19 Sep Omega Protein Breaks the Rules in the Chesapeake Bay | Fishing groups call on Atlantic States Marine Fisheries Commission and Department of Commerce to take immediate action
Recreational fishermen are demanding that the Atlantic States Marine Fisheries Commission intervene after industrial harvesting giant Omega Protein failed to comply with the Commission’s menhaden catch limits in the Chesapeake Bay.
Omega previously made a commitment to comply with the 51,000 MT catch limit, but just last week the foreign-owned corporation said it would exceed the cap in the Chesapeake Bay.
“While recreational fishermen face lower limits on striped bass, Omega is scooping up 70 percent of the coastwide catch of the striper’s primary food source,” said Whit Fosburgh, president and CEO of the Theodore Roosevelt Conservation Partnership. “Omega is willfully violating the Commission’s menhaden management plan, and this behavior is unacceptable. We urge the Commission and the Department of Commerce to bring this foreign fishing operation in line.”
Research suggests localized depletion of menhaden in Chesapeake Bay could be responsible for as much as a 30 percent decline in striped bass. A study determined the 2016 striped bass fishery generated $7.8 billion toward our nation’s gross domestic product.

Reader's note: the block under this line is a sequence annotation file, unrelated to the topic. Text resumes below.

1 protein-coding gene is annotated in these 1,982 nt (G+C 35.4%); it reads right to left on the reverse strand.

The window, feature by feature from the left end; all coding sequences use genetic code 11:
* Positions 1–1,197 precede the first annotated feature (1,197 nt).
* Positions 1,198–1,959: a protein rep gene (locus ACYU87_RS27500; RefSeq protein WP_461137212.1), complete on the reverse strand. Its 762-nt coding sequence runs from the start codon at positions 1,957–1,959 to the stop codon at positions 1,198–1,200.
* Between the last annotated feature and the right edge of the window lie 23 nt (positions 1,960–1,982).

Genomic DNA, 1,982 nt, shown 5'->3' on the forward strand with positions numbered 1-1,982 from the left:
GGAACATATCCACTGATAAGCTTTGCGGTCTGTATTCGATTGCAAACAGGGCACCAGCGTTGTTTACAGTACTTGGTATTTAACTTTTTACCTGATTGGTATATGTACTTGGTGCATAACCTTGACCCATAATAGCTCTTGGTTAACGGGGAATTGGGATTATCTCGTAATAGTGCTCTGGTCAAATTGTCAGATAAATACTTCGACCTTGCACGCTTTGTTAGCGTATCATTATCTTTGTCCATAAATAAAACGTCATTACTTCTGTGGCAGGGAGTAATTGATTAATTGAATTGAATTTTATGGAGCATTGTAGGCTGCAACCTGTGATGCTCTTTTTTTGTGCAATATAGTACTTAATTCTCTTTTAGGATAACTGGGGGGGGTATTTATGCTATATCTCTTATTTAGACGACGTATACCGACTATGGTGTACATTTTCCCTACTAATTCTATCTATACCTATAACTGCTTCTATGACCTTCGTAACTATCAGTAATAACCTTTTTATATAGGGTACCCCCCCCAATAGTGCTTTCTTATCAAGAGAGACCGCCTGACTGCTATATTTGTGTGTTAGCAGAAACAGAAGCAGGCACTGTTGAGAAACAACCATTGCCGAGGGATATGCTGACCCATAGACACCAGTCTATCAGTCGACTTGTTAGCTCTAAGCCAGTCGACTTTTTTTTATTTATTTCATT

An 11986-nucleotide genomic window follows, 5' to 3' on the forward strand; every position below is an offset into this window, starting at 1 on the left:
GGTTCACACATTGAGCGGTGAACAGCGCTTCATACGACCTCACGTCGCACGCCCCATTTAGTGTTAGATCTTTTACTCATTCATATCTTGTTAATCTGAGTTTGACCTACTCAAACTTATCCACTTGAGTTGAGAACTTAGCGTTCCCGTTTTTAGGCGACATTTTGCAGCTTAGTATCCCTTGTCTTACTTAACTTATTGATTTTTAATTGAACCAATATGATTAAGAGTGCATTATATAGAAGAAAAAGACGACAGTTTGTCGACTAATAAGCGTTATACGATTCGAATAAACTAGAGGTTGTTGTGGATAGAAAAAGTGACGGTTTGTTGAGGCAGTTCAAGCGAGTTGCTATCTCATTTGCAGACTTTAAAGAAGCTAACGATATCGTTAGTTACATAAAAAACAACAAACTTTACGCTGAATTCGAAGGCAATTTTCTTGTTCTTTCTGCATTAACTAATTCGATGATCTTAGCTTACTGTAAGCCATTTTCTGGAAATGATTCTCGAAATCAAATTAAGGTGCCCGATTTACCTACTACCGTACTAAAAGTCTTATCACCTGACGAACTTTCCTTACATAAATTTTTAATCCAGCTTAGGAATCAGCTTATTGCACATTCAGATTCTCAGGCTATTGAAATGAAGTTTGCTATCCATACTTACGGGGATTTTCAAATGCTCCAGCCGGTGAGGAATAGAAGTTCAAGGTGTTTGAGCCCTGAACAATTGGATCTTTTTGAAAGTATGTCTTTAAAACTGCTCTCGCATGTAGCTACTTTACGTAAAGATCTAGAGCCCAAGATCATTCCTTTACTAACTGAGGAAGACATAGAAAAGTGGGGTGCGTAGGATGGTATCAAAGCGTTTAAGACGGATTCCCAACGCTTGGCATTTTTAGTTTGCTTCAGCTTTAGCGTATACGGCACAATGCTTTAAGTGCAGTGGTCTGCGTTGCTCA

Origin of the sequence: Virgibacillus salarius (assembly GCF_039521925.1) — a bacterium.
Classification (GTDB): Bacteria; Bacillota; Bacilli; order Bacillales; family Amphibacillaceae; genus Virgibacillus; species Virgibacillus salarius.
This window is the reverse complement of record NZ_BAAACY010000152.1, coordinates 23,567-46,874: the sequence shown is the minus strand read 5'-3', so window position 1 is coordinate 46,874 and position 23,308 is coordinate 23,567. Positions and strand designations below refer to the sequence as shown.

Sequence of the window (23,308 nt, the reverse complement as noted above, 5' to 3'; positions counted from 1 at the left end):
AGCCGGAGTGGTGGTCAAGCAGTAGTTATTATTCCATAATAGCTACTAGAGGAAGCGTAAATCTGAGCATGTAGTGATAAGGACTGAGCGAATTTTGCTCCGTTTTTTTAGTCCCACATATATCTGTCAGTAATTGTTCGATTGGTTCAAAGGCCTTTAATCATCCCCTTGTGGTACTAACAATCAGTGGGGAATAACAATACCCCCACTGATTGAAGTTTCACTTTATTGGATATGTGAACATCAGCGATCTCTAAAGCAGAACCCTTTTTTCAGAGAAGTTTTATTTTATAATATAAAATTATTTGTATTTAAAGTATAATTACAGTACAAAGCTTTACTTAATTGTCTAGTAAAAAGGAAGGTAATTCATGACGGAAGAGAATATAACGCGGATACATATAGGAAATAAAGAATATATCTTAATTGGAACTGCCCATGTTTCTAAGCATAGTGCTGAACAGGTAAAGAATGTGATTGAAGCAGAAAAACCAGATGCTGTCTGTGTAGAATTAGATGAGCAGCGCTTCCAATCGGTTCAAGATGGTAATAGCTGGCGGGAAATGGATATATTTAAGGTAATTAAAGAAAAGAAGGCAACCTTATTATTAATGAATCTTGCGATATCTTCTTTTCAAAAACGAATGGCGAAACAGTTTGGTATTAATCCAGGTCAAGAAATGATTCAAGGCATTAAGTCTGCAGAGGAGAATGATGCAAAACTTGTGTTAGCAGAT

“It’s frustrating and disappointing to see the menhaden Chesapeake Bay cap intentionally exceeded,” said Mike Leonard, vice president of government affairs for the American Sportfishing Association. “The Chesapeake Bay is a critical nursery for menhaden and many of its predators such as striped bass, which is why leaving sufficient menhaden in the Bay is so important. This action undermines not only the health of the marine environment, but also the science-based process the Atlantic States Marine Fisheries Commission used to make their decision.”
“Just days after the Marine Stewardship Council christened the Atlantic menhaden fishery as a sustainable fishery, Omega Protein abruptly announced it will summarily disregard the harvest cap that was established through a legitimate management action of the Atlantic States Marine Fisheries Commission,” said Ted Venker, conservation director for the Coastal Conservation Association. “Our fears about the biased MSC process and Omega’s lack of commitment to consensus-based management and conservation have been shown to be well-founded. It is imperative that the ASMFC, and ultimately the Department of Commerce, find Omega out of compliance with the current Atlantic menhaden management plan and take the appropriate action.”